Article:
Applied Cognitive Psychology

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A model statement does not  enhance the verifiability approach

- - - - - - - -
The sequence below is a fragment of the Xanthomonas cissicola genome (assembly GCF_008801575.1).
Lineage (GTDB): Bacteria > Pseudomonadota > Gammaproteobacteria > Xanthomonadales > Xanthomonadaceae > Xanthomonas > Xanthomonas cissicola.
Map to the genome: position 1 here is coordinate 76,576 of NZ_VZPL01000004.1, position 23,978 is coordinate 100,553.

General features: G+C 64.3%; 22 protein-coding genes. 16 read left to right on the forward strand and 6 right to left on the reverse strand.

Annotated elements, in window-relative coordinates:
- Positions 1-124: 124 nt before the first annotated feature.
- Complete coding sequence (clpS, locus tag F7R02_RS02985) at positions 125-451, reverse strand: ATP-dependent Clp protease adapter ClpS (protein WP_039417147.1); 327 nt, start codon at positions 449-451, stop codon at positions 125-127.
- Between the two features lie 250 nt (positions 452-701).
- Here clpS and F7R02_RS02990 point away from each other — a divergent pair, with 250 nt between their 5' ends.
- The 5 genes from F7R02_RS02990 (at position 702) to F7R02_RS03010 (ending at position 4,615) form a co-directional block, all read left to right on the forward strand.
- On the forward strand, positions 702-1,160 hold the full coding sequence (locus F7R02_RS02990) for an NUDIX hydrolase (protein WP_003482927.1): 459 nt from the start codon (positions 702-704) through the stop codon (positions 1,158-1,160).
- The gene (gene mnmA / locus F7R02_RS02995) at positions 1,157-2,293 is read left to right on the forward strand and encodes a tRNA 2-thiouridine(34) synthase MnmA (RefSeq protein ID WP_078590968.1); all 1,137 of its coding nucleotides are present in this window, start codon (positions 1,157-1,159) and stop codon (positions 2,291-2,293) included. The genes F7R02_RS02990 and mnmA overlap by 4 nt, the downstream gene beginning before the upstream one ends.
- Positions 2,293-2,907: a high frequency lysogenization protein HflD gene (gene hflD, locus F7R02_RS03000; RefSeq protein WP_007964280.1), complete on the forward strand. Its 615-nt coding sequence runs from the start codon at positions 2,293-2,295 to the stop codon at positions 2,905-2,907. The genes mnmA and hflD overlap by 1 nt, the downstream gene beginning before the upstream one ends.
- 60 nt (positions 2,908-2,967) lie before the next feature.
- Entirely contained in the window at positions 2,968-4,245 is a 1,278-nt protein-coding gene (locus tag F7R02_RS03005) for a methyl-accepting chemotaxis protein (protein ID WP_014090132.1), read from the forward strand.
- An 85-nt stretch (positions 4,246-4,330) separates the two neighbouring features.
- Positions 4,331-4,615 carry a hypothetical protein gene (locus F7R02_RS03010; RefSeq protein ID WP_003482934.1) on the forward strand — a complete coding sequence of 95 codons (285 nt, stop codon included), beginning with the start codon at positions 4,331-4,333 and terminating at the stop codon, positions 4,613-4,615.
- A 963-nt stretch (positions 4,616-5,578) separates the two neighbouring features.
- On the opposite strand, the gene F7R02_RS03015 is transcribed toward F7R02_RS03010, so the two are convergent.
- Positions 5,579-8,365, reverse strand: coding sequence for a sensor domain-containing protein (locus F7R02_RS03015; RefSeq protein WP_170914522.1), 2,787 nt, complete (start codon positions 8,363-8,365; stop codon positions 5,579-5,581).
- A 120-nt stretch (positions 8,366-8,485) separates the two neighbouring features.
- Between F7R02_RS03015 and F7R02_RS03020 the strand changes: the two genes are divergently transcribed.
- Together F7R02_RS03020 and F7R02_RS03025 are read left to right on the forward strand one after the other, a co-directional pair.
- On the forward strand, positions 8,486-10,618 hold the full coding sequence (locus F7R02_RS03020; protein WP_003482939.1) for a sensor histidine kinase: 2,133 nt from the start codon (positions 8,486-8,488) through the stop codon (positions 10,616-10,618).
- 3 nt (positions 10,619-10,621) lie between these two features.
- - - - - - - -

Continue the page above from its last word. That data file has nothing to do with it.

Summary The present experiment investigated to what extent providing participants with a model statement influences the ability of the verifiability approach to detect deception. Participants gave a true and false statement about a negative autobiographical event, with half of the participants receiving a detailed model statement just before giving their statement. We expected false statements to include more nonverifiable and less verifiable details than true statements and that providing a model statement would increase these differences. False statements indeed included more nonverifiable details than truthful statements but did not differ in the number of verifiable details. True statements included a higher ratio of verifiable details. The model statement encouraged participants to give a longer and more detailed statement. However, it prompted participants to increase the number of included verifiable—and not nonverifiable—details, regardless of veracity. Using a model statement did not influence the discriminability of the verifiability approach.

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